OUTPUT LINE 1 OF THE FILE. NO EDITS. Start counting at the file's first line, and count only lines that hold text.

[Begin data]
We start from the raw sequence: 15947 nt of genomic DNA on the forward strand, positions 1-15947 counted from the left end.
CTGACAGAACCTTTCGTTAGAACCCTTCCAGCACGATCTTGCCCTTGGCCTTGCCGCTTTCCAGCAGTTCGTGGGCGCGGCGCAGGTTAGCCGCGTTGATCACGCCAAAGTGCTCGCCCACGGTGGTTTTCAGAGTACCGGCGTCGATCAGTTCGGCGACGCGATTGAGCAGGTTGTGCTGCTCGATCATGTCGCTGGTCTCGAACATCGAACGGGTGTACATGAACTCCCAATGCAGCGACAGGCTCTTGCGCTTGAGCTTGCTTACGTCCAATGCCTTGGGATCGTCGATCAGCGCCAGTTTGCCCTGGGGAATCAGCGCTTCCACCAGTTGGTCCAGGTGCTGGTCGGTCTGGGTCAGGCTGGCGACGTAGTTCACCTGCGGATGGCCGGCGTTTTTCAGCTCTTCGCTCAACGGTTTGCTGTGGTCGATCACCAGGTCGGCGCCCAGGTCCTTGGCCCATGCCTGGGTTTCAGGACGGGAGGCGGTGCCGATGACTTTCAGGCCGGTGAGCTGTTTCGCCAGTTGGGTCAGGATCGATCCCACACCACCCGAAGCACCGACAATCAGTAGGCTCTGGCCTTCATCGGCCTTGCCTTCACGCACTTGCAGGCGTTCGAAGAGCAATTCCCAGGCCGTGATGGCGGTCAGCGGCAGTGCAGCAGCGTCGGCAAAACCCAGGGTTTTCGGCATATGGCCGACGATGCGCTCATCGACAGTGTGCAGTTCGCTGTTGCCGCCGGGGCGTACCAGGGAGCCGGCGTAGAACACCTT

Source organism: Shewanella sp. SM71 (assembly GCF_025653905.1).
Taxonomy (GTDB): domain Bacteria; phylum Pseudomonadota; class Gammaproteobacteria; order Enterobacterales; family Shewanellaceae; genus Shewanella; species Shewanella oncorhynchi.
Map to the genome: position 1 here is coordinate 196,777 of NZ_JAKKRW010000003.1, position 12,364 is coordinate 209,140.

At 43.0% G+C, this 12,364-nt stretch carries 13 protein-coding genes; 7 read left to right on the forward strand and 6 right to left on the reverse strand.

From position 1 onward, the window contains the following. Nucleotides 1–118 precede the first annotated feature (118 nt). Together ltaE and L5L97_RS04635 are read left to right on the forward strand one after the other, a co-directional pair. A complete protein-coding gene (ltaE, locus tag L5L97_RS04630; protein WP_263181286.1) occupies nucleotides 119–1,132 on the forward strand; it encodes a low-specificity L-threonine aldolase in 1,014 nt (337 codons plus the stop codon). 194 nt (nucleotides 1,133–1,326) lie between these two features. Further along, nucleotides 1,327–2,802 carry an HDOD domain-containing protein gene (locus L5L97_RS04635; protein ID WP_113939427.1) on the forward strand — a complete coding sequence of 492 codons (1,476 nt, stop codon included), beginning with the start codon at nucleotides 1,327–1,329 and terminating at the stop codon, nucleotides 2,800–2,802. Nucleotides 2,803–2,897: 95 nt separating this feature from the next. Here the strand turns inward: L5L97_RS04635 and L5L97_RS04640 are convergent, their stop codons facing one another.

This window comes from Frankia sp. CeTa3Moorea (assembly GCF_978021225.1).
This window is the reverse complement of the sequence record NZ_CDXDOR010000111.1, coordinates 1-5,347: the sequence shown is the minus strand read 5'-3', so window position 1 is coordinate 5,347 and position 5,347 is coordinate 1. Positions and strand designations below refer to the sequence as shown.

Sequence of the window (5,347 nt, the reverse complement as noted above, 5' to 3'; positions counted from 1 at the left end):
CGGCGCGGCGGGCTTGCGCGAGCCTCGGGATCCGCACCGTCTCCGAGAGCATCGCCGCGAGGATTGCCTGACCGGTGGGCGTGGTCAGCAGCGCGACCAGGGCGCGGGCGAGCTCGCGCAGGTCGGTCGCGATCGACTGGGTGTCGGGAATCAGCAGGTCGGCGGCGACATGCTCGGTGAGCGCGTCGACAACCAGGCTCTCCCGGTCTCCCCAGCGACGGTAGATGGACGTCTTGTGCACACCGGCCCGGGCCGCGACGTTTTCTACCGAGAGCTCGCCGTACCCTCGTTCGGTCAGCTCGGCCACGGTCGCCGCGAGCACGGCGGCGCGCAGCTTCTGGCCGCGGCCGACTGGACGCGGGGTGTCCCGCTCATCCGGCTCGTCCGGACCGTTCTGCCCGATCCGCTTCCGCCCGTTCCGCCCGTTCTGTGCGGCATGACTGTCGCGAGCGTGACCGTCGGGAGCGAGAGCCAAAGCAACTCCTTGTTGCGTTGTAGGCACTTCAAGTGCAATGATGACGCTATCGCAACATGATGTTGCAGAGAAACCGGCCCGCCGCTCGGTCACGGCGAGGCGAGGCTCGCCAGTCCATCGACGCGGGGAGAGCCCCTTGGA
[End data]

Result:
We start from the raw sequence: 15947 nt of genomic DNA on the forward strand, positions 1-15947 counted from the left end.